One of the greatest aspects of working for a river company is the amount of time you get to spend outside. Watching the night sky darken, counting shooting stars, gazing at the constellations, and looking at the moon in all its phases makes us curious to learn more about the sky. Camping under a full moon is always fun and when you are away from street lights and the ambient city glow, the moon and constellations are brighter and more distinct.

Ancient Astronomers believed that the dark lunar plains that give the moon it’s “man in the moon” face were seas filled with water. That is why these vast solidified pools of ancient basaltic lava are called “maria” (Latin for sea). The majority of these lavas erupted or flowed into depressions that were formed by the collisions of meteors and comets on the moon’s surface.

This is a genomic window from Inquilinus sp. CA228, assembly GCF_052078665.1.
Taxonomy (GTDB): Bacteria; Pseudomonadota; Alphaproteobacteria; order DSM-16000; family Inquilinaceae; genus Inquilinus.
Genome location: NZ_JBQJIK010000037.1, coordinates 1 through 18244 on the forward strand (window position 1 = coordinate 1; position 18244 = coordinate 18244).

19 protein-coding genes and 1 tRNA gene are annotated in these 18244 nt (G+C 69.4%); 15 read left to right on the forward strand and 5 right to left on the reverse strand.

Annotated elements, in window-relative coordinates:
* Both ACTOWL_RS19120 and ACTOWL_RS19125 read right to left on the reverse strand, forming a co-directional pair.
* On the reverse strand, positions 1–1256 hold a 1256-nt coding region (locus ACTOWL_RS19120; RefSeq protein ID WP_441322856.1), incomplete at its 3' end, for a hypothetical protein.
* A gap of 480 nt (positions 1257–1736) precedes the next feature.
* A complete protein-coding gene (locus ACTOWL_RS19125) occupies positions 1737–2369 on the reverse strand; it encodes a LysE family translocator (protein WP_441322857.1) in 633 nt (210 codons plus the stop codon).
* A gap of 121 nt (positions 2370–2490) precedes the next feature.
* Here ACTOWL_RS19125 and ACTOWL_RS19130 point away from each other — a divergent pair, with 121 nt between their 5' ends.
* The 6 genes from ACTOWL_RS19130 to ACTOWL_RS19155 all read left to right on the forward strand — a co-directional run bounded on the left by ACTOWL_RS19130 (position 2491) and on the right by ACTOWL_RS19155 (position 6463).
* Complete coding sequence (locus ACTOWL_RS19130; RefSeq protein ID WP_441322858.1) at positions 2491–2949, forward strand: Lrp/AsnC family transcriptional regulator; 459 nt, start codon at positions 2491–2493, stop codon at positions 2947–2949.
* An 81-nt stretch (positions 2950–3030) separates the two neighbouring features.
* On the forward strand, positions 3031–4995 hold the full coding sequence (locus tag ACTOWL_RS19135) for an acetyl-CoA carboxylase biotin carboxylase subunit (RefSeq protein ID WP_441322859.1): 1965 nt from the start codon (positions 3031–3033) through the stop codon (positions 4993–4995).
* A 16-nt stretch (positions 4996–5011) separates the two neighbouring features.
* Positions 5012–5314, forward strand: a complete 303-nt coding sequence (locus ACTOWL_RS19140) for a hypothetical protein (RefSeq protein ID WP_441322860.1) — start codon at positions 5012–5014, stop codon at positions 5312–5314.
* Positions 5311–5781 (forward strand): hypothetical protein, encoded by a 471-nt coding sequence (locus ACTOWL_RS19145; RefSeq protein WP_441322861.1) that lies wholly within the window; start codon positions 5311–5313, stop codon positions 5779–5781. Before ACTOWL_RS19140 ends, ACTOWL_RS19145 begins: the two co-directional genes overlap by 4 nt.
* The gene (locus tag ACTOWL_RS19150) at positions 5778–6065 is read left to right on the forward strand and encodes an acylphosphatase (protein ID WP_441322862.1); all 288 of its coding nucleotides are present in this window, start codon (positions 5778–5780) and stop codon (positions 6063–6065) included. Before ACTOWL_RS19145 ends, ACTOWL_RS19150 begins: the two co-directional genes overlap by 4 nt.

For those of us whose only compass in the outdoors is to find the river and go downstream, we would do just fine on the moon, as the moon has no global magnetic field. You cannot use a compass to find your direction.

This July 20th is the 39th anniversary of Neil Armstrong being the first person to set foot on the moon. On the Apollo 11 Mission, Armstrong and Buzz Aldrin spent 2.5 hours exploring the lunar surface. It was an amazing accomplishment. What is even more incredible to think about is that the computer that I am writing with contains hundreds of times the computing power used to land Armstrong and Aldrin on the moon.

Far too few places offer an environment pristine enough to see the moon and the stars in all their glory. Fortunately for all of us, the Kern River Valley is just one of those special places.